ISBN: 978-989-758-692-7; ISSN: 2184-4992
Proceedings Copyright © 2024 by SCITEPRESS Science and Technology Publications, Lda.
both and detailing exactly which phonemes the child
struggles to articulate and in which part of the word
this difficulty occurs.
In the southern region of Brazil, where this work
was developed, phonological assessments containing
words familiar to the socio-economic context of in-
dividuals. This work is based on the phonological
assessment software from the study by (Ceron et al.,
Up until the writing of this article, no phono-
logical assessment system containing a contrastive
analysis module was found to support Brazilian Por-
tuguese. Given the importance of this functional-
ity for a comprehensive and detailed identification of
phonological deviations, this work proposes an ar-
chitecture for the operation of contrastive analysis in
a virtual environment, utilizing technologies such as
React and MongoDB, in addition to implementing
functions in a REST API.
To validate the presented modeling, we imple-
mented the prototype of the introduced module and
demonstrated how the system behaves with real data.
After implementing this module, it was possible to
determine the indication of phonological deviation
in the evaluated child according to the PCC-R (Per-
cent of Consonants Correct-Revised) (Shriberg et al.,
1997). This index is widely used in the field of pe-
diatric speech therapy, associating the percentage of
correct consonants in the assessment with an indica-
tion of phonological deviation present in the child’s
speech (Ceron et al., 2017; McCabe et al., 2023).
Lastly, the child’s phonetic inventory—the set of
phonemes the child can correctly articulate—was also
presented at the end of the assessment through the
module introduced by this study.
The paper is organized as follows. In Section 2,
the reader is introduced to the context in which this
study was produced. In Section 3, the operation of
Contrastive Analysis is presented, followed by its im-
plementation in Section 4 where the screens devel-
oped in this study are presented. Finally, in Section 5,
we conclude the work with our final considerations.
In (Franciscatto et al., 2021), a tool was proposed
to predict phonological processes, aiming to as-
sist speech therapists in identifying weaknesses in a
child’s speech. It is normal that mispronunciations
occurs while the language acquisition process (Ceron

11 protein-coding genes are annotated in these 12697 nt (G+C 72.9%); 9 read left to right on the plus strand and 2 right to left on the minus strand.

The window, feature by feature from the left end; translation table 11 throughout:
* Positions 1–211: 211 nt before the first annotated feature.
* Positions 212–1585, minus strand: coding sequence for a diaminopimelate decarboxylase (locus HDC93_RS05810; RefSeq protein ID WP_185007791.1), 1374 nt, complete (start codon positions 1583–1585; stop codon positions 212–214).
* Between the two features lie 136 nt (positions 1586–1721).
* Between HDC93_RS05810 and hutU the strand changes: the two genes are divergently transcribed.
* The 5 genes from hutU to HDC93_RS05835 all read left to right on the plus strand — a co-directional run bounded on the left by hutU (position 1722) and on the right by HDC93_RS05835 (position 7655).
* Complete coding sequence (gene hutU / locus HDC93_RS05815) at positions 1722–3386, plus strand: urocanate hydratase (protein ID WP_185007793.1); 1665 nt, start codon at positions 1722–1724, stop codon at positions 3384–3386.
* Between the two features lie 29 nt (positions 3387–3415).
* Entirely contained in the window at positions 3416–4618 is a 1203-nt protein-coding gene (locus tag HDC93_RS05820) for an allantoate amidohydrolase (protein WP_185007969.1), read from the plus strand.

et al., 2017) However, if the child do not overcome
her speak difficulties, they can evolve into a more seri-
ous phonological disorder, persisting into adolescence
and adulthood if not treated early. Hence, the impor-
tance of early identification.
The software introduced by (Ceron et al., 2020)
presented a set of 84 target words for phonologi-
cal assessment. The children were exposed to a set
of images representing the word they should pro-
nounce spontaneously, without reading or hearing the
word beforehand. The mobile application discussed
in (Franciscatto et al., 2021) is based on Brazilian Por-
tuguese words and was developed to assist a team of
speech therapy experts in collecting phonological as-
sessment data.
Cavalo [horse]
Listen PlayRecord
Back Next
Figure 1: Target word that must be spoken by the subject.
Adapted from (Franciscatto et al., 2021).
The software “Phon” (Rose and Hedlund, 2020)
already has functionalities such as calculating the
PCC-R, also implemented in our platform. Al-
though suitable for clinical evaluation (Byun and
Rose, 2016), it is primarily used for academic re-
search (Rose and Stoel-Gammon, 2015). Addition-
ally, it is an open-source software maintained and fre-
quently updated, and it has plugins like AutoPATT
by (Combiths et al., 2022). This plugin is capable of
automatically generating the phonetic inventory, also
generated in our implementation. One of the differ-
ences between our studies is the application of these
functionalities in Brazilian Portuguese, and also the
integration between a mobile application for data col-
lection and a web service for analysis, allowing the
workflow to be carried out by different professionals,
regardless of their location.
2.1 e-Fono Platform